When dealing with a disaster, communication is critical. Things you take for granted may not be working and you need to have a plan.
- Phone systems - do you rely on an internal legacy phone system? That is not something you can easily pack up and quickly move to a new location. Consider an upgrade to a modern Internet-based communication platform such as VOIP. You can seamlessly have your calls routed to cell phones or another location that has Internet access.
- Text messages - cell tower access may be impacted or overloaded after a storm and text messages may be your most reliable form of communication. Make sure you have an updated contact list for employees, clients, vendors or anyone else of importance to your business. Make sure your contact list is accessible if your office network is offline.
- Email - make sure you know the various ways to access your company and personal email. Most systems have a web interface that can be used from anywhere that has Internet access. If you rely on your own internal mail server, like Microsoft Exchange, you may want to consider a more redundant system, such as Office 365. We help clients make that choice and assist with migration if necessary.
The bad guys are everywhere. The Internet has opened your company to the world but has also opened the world to your network. Are you protected?
- You need a proper firewall to protect your network. If you think your Comcast modem is your firewall then we recommend you give us a call.
- Antivirus, web filtering, and DNS protection are a few examples of endpoint protection that every computer should have. Look for a system that has a centralized management portal to make sure everyone is up to date and protected.
- Email spam and virus filtering is a must. Your email address is constantly under attack by skillfully crafted emails that look legitimate. One click and your entire network can be impacted.
- Training is very helpful to keep your employees up to date on what threats to watch out for. We offer brown bag luncheons to our clients to educate staff.
- Do you provide wifi access to your employees and clients? If you let them access the same network as your servers and workstations we recommend changing that now.
It's time to make an emergency preparedness plan/business continuity plan for your office.
- Put together a comprehensive contact list now. Employee names, phone, address, and personal email address. Emergency contacts for your employees. Key vendors and services. Form a plan for who is going to be responsible for initiating a contract and perhaps a call tree. Consider an online service to make this info secure and accessible from anywhere.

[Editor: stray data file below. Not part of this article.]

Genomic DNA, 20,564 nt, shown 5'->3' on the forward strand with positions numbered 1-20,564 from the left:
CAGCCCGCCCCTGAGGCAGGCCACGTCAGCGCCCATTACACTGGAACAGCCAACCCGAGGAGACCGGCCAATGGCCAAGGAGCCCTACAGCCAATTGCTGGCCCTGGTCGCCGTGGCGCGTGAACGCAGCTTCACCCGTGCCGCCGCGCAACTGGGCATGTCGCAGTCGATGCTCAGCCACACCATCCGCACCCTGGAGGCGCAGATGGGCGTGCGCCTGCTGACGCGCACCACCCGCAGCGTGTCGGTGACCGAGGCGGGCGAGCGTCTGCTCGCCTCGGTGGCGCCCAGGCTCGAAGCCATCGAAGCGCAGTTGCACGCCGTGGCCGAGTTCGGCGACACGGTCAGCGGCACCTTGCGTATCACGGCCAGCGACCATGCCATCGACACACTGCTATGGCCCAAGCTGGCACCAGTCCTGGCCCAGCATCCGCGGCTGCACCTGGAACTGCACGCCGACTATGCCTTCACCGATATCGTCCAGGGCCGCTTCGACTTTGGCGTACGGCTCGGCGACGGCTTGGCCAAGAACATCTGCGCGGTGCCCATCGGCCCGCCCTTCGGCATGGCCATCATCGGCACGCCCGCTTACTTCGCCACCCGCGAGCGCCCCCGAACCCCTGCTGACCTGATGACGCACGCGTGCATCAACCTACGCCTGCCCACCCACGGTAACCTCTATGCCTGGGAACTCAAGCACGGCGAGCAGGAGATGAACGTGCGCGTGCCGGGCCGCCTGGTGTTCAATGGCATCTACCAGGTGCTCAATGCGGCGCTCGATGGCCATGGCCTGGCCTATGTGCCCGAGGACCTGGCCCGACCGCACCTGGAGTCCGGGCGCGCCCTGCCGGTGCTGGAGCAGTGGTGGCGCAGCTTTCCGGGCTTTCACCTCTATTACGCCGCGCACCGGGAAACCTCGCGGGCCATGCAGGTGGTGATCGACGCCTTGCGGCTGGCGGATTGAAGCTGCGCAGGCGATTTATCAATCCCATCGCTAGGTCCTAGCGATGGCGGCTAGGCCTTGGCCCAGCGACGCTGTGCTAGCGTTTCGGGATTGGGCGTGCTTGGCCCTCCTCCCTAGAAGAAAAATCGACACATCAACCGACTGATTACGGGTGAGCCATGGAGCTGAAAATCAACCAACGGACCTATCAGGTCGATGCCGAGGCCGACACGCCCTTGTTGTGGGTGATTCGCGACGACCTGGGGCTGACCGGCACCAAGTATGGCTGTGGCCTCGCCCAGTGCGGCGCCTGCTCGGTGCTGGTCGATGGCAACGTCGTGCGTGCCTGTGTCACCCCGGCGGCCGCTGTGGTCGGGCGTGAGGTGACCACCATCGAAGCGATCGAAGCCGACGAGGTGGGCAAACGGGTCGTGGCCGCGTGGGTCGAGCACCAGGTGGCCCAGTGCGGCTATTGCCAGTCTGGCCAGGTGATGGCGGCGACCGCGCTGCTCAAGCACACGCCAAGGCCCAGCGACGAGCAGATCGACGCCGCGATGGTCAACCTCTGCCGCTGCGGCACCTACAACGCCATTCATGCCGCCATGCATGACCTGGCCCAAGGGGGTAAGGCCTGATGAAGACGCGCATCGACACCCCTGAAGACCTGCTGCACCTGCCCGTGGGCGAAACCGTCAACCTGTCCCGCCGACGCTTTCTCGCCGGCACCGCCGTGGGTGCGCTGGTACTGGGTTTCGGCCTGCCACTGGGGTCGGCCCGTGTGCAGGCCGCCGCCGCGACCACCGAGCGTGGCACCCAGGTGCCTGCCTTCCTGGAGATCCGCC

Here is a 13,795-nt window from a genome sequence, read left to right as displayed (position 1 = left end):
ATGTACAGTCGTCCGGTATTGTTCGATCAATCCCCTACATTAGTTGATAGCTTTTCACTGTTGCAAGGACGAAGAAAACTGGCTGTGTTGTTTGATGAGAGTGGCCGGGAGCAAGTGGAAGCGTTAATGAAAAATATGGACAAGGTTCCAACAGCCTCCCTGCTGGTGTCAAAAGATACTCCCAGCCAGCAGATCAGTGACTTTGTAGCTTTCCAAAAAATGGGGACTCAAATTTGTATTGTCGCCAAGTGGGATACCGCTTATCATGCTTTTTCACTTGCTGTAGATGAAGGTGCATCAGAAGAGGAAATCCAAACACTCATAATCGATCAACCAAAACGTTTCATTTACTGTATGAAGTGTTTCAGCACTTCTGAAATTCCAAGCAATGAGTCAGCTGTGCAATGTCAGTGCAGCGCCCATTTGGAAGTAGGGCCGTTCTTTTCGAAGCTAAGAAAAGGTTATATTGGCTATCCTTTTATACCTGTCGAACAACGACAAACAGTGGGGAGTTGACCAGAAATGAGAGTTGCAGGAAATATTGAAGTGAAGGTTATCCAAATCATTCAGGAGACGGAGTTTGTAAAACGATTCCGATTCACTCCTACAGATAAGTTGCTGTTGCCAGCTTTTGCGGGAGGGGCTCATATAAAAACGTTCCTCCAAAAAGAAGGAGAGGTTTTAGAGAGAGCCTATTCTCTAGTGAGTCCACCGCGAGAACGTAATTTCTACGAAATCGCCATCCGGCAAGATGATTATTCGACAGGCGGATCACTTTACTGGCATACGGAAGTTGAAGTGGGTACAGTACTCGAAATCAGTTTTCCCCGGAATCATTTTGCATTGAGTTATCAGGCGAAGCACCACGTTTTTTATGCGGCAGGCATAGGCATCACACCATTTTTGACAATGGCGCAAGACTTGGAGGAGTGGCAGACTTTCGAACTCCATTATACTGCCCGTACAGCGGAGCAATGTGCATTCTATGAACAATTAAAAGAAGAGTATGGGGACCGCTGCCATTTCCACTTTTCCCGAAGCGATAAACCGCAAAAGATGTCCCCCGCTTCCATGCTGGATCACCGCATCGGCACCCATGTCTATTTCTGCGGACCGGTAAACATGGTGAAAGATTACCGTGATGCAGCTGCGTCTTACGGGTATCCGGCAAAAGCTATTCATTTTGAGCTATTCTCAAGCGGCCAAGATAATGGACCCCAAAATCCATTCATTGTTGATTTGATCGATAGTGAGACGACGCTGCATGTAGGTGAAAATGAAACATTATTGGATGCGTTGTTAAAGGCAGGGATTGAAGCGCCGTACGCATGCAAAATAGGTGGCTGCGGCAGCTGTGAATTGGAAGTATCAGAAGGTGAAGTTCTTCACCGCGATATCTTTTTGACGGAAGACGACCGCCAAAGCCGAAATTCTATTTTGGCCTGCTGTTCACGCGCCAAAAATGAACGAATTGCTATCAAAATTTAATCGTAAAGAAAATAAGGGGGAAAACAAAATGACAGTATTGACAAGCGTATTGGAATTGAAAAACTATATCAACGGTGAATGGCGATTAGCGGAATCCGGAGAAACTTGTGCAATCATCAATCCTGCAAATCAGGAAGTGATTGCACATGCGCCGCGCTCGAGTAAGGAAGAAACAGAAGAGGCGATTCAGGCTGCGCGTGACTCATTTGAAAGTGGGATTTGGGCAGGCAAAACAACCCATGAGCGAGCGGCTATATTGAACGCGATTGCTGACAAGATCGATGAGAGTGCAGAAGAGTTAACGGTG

- Create documentation for planning for and reacting to specific disasters such as fire, flood, theft, vandalism, etc. Make that document specific to your company and include everything you think might be important if you lost access to your office data.
- What if your file server is down for a while? Loss of power, equipment failure, ransomware, and other threats can bring productivity to a halt. Consider our AcarteSync application that can cloud-enable your server file shares, allowing you to access current data wherever you can get Internet access. It may not be as fast but at least you have access.
- If you don't have a plan for working remotely when your office is down please contact us and we can discuss your options. You don't want to rely on something like remote desktop if there is no power in your office.
- Equipment location - if you are in an area that could flood, consider having your critical equipment like servers on an upper floor or at least off of the floor. Keep your onsite backup devices in a different location than the main servers. If there is a fire in your server room you don't want your backups to get flooded by the fire sprinklers.
- Photos - keep a detailed set of current photos of your assets. These would be a big help in the event of any kind of loss. Take the photos now. Take new photos if something significant changes.
- Inventory - we keep a list of computers under management and document your network infrastructure but you have more assets than just your technology. Keep a good inventory that is accessible from your cloud storage.
- Insurance - know what is covered, who to contact, and know what is expected if you had to file a claim. Do you have flood insurance?
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OK, now that you've taken care of the items above (the planning), here's what we do when the storm is imminent (the preparation).